This describes the first public PS Vita kernel exploit. The vulnerability is a use-after-free in the SceNetPs module, combined with an infoleak to defeat KASLR this allows for arbitrary code to be executed in kernel mode. All Vita devices and firmwares before 3.61 are affected.

The bug’s present in sceNetIoctl function. Let’s go.


Let’s take a look at how sceNetIoctl(s, flags, umem) works. I’ll be providing links to ioctl from NetBSD because it looks very similar; and there also will be some pseudo-code which does not match Vita version exactly, but is close enough.

The arguments are:

  • s: socket id/descriptor
  • flags: ioctl number
  • umem: pointer to user memory

First it checks that the kernel heap has enough memory (at least 5 free blocks of size 0x800 bytes or more) and then calls another function which is the real meat of the syscall.

if ( check_heap_space_available(0x800, 5) )
	res = ioctl(s, flags, umem);
	res = -55;

A few words about how SceNetPs works. One of the first things most network-related syscalls do is lock a global SceNetPs mutex (which I am going to call g_network_mutex). Indeed, instead of fine-grained locking it just has a global mutex, which is probably terrible for performance, but I digress.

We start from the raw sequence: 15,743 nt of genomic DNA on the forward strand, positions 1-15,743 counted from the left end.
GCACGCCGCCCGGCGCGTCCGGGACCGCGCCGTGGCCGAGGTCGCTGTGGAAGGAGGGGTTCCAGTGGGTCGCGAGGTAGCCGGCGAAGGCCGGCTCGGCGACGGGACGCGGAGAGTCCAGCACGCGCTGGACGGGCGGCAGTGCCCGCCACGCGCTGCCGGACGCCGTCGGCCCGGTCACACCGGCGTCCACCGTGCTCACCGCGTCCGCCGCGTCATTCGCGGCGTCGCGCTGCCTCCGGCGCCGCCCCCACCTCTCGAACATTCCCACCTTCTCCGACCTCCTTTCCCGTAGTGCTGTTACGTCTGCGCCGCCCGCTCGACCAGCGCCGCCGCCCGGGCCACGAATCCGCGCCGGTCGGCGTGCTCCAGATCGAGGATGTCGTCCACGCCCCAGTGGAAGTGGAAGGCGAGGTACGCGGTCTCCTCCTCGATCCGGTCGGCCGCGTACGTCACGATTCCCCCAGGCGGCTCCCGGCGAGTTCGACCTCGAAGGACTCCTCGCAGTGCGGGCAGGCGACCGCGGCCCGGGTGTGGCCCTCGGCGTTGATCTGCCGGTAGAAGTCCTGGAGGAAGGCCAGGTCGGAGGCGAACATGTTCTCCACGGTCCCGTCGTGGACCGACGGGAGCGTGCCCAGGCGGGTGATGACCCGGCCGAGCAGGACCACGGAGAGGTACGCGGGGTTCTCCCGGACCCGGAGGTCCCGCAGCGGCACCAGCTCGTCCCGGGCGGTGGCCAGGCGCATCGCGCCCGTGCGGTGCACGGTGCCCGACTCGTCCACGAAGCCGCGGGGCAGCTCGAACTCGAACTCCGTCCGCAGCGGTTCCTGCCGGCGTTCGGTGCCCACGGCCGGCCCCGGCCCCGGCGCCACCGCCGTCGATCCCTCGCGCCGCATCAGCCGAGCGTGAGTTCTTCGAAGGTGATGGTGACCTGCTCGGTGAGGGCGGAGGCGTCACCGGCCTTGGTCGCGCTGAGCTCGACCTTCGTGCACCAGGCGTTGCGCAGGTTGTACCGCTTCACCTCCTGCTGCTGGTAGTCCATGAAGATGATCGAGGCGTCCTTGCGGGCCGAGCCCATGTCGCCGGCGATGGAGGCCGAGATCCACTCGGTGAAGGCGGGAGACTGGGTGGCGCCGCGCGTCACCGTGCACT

So the next step of our ioctl implementation is locking g_network_mutex. After that, a pointer to the socket is retrieved by its descriptor from the global socket table.

sce_psnet_bnet_mutex_lock(&g_network_mutex, 0);
socket = get_socket_by_id(s, &ret, 0);

Next, a buffer for copying from/to user is allocated. The logic is same as in NetBSD. Notice the KM_SLEEP flag here: it means that alloc will never return NULL, it guarantees success by waiting/rescheduling the thread until more kernel memory becomes available.

memsz = (flags >> 16) & 0x1FFF;
if ( memsz > 0x80 ) {
	heapmem = malloc(memsz, 0, 8); // 0 here is equivalent to KM_SLEEP
	mem = heapmem;
} else {
	heapmem = 0;
	mem = &stackbuf;

Following that, depending on flags, either user data is copied in or the buffer is zeroed.

if ( (flags & 0x80000000) && memsz )
	ret = u2k_copy(umem, mem, memsz); // args = src, dst, size
else if ( (flags & 0x40000000) && memsz )
	memset(mem, 0, memsz);
else if ( flags & 0x20000000 )
	*(void **)mem = umem;

Then, a function with ID id = (flags & 0xFF00) >> 8 is executed. There are two hardcoded IDs and if there’s no match, a generic function from socket vtable is executed, in pseudocode with missing casts:

vptr = *(uint32_t*)(socket + 24);
fptr = *(uint32_t*)(vptr + 28);
err = fptr(socket, 11, flags, kmem);
// Spoiler Alert: we're going to gain control over this pointer

We’re at the end now, time to free allocated heap memory, unlock the mutex and return the result error code to the caller: